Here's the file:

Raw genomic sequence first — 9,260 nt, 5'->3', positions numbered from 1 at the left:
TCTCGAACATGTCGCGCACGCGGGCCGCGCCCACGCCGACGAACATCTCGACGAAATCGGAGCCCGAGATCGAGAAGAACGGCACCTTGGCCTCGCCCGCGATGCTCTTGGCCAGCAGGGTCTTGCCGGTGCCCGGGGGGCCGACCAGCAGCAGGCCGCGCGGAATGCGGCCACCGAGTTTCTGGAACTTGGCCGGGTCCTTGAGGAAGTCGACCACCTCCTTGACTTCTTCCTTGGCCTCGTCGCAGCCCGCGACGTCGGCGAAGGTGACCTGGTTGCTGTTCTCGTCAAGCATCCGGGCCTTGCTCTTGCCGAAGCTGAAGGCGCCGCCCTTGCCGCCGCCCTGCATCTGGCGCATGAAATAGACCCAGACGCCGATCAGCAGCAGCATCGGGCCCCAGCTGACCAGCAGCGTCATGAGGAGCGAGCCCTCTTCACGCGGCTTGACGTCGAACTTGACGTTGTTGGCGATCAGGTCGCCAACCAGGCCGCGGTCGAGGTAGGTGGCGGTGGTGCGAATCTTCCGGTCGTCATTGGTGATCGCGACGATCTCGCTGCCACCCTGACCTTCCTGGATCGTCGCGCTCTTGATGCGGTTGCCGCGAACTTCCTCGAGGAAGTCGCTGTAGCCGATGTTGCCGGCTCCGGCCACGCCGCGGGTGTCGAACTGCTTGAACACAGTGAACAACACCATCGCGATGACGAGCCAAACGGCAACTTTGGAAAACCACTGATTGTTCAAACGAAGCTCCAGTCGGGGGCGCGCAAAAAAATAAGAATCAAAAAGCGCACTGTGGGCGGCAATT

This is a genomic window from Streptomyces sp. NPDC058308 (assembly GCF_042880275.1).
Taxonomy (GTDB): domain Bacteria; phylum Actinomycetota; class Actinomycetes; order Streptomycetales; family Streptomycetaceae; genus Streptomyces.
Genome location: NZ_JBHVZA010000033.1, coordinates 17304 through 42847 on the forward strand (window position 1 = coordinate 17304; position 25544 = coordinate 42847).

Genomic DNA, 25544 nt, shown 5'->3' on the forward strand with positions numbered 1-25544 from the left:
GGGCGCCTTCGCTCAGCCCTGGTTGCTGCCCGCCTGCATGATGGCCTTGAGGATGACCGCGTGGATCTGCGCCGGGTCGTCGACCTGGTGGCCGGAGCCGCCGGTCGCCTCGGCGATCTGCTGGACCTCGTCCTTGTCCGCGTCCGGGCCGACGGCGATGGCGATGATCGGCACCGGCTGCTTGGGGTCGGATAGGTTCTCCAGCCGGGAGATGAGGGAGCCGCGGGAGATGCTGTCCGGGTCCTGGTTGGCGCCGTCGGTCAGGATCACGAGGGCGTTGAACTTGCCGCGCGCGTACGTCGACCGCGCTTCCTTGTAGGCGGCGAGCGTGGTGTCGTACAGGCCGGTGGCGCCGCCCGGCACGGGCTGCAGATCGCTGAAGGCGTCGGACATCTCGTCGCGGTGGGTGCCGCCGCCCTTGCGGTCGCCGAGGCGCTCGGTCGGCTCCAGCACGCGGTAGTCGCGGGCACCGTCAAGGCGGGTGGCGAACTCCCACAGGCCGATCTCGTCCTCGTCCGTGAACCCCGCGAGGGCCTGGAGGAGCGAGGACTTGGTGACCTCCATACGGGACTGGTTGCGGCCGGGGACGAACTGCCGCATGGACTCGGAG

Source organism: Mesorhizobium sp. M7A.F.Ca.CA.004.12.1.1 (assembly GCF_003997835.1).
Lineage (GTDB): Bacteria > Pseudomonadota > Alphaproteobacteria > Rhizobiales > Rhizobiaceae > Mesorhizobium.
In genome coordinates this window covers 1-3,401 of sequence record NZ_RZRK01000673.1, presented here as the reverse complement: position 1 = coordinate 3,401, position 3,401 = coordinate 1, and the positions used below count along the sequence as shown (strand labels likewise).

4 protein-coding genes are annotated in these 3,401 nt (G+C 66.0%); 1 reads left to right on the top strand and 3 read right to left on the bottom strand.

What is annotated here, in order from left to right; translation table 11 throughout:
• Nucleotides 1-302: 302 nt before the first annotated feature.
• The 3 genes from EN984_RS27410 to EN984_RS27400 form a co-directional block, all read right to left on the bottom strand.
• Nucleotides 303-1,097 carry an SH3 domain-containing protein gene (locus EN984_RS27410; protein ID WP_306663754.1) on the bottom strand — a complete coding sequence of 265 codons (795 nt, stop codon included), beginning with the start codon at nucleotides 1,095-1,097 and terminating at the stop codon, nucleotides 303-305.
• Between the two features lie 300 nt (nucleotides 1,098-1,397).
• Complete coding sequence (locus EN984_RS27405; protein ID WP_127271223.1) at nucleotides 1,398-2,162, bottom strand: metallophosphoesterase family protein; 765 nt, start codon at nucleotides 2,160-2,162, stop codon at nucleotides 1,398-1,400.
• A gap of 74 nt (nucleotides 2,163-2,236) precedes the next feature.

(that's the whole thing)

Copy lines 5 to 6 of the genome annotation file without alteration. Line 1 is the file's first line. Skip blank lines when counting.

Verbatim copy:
Genome location: NZ_JBHVZA010000033.1, coordinates 17304 through 42847 on the forward strand (window position 1 = coordinate 17304; position 25544 = coordinate 42847).

Genomic DNA, 25544 nt, shown 5'->3' on the forward strand with positions numbered 1-25544 from the left: